If you file for a Chapter 7 bankruptcy, the court will appoint a bankruptcy trustee to your case. What is the role of the bankruptcy trustee? How do they oversee your estate? These are all common questions for those who are pursuing a Chapter 7 bankruptcy in Indiana. In this article, the Chapter 7 bankruptcy attorney, Chris Arrington, will discuss the role of the bankruptcy trustee in a Chapter 7 bankruptcy case.
What is a Bankruptcy Trustee?
A bankruptcy trustee manages the property of a debtor in a Chapter 7 bankruptcy. When you file for bankruptcy, your property becomes part of the bankruptcy estate. While you can protect some of your property, the role of the trustee is to represent the interests of your creditors. For that reason, the bankruptcy trustee will oversee the bankruptcy estate, determine if there are any items of value that can be liquidated, and repay creditors with the proceeds from the liquidated assets. While your case remains open, the bankruptcy trustee will hold your property in a bankruptcy estate.
The Duties of a Chapter 7 Bankruptcy Trustee
The primary duty of a Chapter 7 bankruptcy trustee is to locate and sell assets to repay your creditors. To accomplish this, the trustee reviews property that is listed in your bankruptcy paperwork. This includes assets that you exempt from liquidation. Any assets that are not exempted will be liquidated by the trustee to repay creditors. The majority of Chapter 7 bankruptcy filers do not have significant assets to liquidate, and thus, the trustee may not find any property that is subject to liquidation.
In addition to liquidating property, the bankruptcy trustee has other duties. These include:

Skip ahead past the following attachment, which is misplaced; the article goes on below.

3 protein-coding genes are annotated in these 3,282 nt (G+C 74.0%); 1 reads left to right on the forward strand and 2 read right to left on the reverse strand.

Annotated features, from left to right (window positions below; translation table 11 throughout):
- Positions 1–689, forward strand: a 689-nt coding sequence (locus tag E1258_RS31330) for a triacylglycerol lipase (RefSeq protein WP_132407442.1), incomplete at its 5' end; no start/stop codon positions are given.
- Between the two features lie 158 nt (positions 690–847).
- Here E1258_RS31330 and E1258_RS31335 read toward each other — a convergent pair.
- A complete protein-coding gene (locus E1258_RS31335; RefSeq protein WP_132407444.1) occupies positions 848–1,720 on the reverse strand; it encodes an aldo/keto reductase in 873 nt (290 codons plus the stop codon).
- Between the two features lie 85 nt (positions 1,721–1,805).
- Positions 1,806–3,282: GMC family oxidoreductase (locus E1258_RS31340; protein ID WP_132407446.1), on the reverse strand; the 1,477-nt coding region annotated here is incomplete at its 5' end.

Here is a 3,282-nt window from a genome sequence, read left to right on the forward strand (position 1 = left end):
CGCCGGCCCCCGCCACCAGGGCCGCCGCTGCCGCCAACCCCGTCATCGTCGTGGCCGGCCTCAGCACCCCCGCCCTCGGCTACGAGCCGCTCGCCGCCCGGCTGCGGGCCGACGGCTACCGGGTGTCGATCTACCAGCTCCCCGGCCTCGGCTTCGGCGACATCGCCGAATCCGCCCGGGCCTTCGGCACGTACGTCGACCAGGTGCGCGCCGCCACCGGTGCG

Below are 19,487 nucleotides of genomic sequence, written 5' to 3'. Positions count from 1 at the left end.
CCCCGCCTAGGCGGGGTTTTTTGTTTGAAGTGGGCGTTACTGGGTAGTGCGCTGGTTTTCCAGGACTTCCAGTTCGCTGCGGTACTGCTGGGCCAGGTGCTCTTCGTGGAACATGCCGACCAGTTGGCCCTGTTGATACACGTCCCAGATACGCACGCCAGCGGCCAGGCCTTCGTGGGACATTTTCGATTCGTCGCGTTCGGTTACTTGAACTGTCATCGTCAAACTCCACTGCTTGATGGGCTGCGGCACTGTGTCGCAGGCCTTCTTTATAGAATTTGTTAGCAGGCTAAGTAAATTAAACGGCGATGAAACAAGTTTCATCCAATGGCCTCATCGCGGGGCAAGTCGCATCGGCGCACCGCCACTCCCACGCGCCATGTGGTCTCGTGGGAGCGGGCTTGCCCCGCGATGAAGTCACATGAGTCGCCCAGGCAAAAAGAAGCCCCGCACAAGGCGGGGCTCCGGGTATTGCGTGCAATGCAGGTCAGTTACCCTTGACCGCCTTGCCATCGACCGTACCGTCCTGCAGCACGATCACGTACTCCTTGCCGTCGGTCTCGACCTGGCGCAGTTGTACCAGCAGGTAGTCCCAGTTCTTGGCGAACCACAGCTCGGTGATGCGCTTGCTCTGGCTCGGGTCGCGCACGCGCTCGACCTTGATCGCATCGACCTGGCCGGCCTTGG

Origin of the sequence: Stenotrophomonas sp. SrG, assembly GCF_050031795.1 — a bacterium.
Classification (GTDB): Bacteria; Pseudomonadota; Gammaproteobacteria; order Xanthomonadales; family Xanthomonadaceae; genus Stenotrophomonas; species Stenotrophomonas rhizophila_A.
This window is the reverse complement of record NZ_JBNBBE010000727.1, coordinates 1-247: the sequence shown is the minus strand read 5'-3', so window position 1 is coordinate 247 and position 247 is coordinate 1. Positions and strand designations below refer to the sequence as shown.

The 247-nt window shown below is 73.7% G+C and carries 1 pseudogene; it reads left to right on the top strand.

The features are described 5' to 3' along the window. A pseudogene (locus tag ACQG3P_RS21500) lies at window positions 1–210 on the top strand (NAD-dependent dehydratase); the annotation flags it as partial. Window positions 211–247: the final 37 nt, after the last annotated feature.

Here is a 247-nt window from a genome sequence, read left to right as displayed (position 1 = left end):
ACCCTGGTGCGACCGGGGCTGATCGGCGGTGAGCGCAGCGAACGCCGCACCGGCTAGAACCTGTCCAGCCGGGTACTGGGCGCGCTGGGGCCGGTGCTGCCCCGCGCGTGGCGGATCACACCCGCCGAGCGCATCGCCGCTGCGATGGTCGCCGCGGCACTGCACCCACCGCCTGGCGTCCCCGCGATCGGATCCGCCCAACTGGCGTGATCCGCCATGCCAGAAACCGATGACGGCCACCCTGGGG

- Checking the debtor’s identification
- Interviewing the debtor
- Locating undisclosed assets
- Paying the creditors
- Reviewing the bankruptcy filing paperwork
- Reviewing the creditor’s proof of claim forms
The Meeting of Creditors
A month after you file your bankruptcy case, you are required to attend the 341 meeting of creditors before the bankruptcy trustee. The trustee’s job is to conduct the meeting and ask questions regarding the information you supplied in your filing while you are under oath. Creditors can ask questions during the hearing, but they rarely attend these meetings unless they believe that you are hiding assets or otherwise committing some form of fraud in the bankruptcy process. In other cases, they may attend the meeting to ask the court to find your debt non-dischargeable.
The bankruptcy trustee may also evaluate items that you sold off before you filed for bankruptcy. The trustee may be able to recover assets that were sold off up to 90 days prior to the bankruptcy being filed. These assets would then be applied to the creditors’ claims against your estate.
Talk to a Dansville, IN, Bankruptcy Attorney Today
Chris Arrington represents the interests of those who have to file for a Chapter 7 bankruptcy in Dansville, Indiana. Call our office today to schedule an appointment, and we can begin discussing your path to financial wellness immediately.